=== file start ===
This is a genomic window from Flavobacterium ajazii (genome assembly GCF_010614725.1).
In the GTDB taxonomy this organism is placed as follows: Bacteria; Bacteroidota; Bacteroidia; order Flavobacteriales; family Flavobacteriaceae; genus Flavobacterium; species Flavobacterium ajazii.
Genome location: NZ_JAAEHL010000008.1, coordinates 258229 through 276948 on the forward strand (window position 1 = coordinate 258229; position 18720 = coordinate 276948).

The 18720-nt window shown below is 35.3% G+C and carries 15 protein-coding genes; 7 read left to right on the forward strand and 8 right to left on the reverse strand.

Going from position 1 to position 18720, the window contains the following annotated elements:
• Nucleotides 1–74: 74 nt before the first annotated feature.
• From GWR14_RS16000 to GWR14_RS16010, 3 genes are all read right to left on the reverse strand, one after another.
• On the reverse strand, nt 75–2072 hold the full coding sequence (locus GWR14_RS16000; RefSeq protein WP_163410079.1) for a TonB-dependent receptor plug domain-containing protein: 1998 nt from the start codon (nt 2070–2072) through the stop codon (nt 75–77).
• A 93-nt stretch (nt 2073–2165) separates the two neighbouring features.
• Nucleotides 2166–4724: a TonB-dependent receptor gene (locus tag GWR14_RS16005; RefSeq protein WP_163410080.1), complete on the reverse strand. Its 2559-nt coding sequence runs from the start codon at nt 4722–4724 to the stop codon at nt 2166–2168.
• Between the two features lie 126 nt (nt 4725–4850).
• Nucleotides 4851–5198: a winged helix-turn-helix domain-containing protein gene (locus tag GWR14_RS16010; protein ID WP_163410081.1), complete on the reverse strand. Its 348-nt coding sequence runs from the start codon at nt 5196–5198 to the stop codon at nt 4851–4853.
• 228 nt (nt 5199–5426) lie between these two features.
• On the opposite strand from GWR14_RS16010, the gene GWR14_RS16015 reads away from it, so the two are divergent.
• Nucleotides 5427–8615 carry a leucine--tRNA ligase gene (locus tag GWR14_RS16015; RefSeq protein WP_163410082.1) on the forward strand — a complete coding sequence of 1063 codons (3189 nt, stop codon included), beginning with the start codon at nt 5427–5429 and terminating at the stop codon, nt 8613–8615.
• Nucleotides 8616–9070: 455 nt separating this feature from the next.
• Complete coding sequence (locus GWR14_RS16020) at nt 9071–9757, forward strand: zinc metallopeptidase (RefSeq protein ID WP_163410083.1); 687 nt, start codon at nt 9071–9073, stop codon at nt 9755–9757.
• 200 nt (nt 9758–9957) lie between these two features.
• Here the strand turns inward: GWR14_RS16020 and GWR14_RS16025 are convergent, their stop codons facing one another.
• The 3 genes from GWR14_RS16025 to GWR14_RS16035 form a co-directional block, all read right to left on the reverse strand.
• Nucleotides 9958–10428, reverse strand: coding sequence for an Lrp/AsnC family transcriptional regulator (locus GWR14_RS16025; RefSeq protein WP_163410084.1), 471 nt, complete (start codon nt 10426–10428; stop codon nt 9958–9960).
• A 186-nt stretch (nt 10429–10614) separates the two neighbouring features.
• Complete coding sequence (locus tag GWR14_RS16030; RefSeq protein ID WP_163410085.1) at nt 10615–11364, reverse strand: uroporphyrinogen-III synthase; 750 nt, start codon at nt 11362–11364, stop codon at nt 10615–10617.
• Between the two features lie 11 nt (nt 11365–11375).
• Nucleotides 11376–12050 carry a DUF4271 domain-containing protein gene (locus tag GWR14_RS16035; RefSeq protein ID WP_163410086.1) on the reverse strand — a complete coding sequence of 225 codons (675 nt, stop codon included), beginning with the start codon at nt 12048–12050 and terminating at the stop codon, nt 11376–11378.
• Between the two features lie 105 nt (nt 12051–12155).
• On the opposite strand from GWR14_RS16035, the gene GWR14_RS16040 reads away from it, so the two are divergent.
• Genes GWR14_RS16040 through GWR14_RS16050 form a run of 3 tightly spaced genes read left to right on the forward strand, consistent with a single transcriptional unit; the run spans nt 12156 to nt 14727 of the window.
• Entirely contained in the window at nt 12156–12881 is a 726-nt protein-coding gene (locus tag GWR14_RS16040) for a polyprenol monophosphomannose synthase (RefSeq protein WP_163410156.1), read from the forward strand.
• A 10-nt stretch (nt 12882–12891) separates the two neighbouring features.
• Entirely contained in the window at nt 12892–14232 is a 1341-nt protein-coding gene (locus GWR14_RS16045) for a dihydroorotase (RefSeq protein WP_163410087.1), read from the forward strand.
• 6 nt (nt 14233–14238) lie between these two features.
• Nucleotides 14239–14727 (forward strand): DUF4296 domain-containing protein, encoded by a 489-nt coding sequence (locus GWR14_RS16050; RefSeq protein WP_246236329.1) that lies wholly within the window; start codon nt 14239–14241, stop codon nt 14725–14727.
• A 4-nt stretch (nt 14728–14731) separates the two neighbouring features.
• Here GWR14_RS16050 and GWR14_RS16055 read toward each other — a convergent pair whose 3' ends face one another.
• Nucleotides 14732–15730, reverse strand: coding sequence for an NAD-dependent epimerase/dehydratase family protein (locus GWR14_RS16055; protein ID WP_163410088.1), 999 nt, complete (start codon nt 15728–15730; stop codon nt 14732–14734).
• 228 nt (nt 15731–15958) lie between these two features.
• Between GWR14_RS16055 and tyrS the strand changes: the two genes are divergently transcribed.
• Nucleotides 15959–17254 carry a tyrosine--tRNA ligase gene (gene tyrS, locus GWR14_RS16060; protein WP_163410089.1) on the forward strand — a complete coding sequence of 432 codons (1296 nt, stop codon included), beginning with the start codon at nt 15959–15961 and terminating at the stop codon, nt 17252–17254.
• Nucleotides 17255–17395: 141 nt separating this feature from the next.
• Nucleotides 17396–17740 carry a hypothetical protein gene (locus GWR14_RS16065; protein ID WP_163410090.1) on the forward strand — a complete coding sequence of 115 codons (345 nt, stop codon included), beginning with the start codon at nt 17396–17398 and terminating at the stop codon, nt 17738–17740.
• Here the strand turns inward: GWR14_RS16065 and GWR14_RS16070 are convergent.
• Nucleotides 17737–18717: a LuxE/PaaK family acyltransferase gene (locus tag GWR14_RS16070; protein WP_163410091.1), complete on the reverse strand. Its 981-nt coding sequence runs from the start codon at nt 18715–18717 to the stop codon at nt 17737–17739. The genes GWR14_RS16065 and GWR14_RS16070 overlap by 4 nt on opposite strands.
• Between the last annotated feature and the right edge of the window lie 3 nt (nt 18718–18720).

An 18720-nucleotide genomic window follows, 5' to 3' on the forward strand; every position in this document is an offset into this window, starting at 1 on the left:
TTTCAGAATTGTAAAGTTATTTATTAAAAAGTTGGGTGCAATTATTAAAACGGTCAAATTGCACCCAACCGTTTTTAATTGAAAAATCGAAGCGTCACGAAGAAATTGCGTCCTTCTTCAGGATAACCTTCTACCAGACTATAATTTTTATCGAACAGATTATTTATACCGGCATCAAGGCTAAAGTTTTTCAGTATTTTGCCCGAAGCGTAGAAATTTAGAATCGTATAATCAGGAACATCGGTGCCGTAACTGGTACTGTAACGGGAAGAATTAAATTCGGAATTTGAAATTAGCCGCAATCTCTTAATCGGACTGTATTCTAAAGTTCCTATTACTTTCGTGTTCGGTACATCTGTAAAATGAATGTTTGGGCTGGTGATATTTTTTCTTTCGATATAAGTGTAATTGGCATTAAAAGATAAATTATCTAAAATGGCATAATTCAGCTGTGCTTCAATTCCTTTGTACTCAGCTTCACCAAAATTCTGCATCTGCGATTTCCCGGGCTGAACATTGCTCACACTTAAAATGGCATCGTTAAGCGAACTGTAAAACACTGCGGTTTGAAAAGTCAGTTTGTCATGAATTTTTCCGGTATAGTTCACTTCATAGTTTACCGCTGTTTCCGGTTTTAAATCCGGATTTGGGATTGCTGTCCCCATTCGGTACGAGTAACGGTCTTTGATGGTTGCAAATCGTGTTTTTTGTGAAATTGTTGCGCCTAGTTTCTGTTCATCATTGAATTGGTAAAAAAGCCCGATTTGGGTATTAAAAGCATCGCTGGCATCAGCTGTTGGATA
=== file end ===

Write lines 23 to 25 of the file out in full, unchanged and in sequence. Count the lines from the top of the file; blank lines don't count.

• Complete coding sequence (locus tag GWR14_RS16030; RefSeq protein ID WP_163410085.1) at nt 10615–11364, reverse strand: uroporphyrinogen-III synthase; 750 nt, start codon at nt 11362–11364, stop codon at nt 10615–10617.
• Between the two features lie 11 nt (nt 11365–11375).
• Nucleotides 11376–12050 carry a DUF4271 domain-containing protein gene (locus tag GWR14_RS16035; RefSeq protein ID WP_163410086.1) on the reverse strand — a complete coding sequence of 225 codons (675 nt, stop codon included), beginning with the start codon at nt 12048–12050 and terminating at the stop codon, nt 11376–11378.